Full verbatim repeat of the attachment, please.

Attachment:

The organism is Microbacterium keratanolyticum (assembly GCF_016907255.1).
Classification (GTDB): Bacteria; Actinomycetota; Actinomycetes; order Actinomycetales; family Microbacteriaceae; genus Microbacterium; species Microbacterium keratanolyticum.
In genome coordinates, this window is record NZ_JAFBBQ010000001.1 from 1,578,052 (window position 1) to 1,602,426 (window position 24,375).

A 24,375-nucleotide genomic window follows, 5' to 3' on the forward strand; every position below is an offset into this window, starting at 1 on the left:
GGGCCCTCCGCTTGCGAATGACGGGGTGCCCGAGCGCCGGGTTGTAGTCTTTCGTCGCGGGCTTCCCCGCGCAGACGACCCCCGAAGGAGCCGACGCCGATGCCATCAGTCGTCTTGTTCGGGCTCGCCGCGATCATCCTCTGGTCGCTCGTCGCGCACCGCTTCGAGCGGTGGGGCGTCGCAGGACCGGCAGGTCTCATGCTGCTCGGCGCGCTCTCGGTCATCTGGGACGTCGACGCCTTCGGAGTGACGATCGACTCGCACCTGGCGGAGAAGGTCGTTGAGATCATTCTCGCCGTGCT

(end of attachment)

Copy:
The organism is Microbacterium keratanolyticum (assembly GCF_016907255.1).
Classification (GTDB): Bacteria; Actinomycetota; Actinomycetes; order Actinomycetales; family Microbacteriaceae; genus Microbacterium; species Microbacterium keratanolyticum.
In genome coordinates, this window is record NZ_JAFBBQ010000001.1 from 1,578,052 (window position 1) to 1,602,426 (window position 24,375).

A 24,375-nucleotide genomic window follows, 5' to 3' on the forward strand; every position below is an offset into this window, starting at 1 on the left:
GGGCCCTCCGCTTGCGAATGACGGGGTGCCCGAGCGCCGGGTTGTAGTCTTTCGTCGCGGGCTTCCCCGCGCAGACGACCCCCGAAGGAGCCGACGCCGATGCCATCAGTCGTCTTGTTCGGGCTCGCCGCGATCATCCTCTGGTCGCTCGTCGCGCACCGCTTCGAGCGGTGGGGCGTCGCAGGACCGGCAGGTCTCATGCTGCTCGGCGCGCTCTCGGTCATCTGGGACGTCGACGCCTTCGGAGTGACGATCGACTCGCACCTGGCGGAGAAGGTCGTTGAGATCATTCTCGCCGTGCT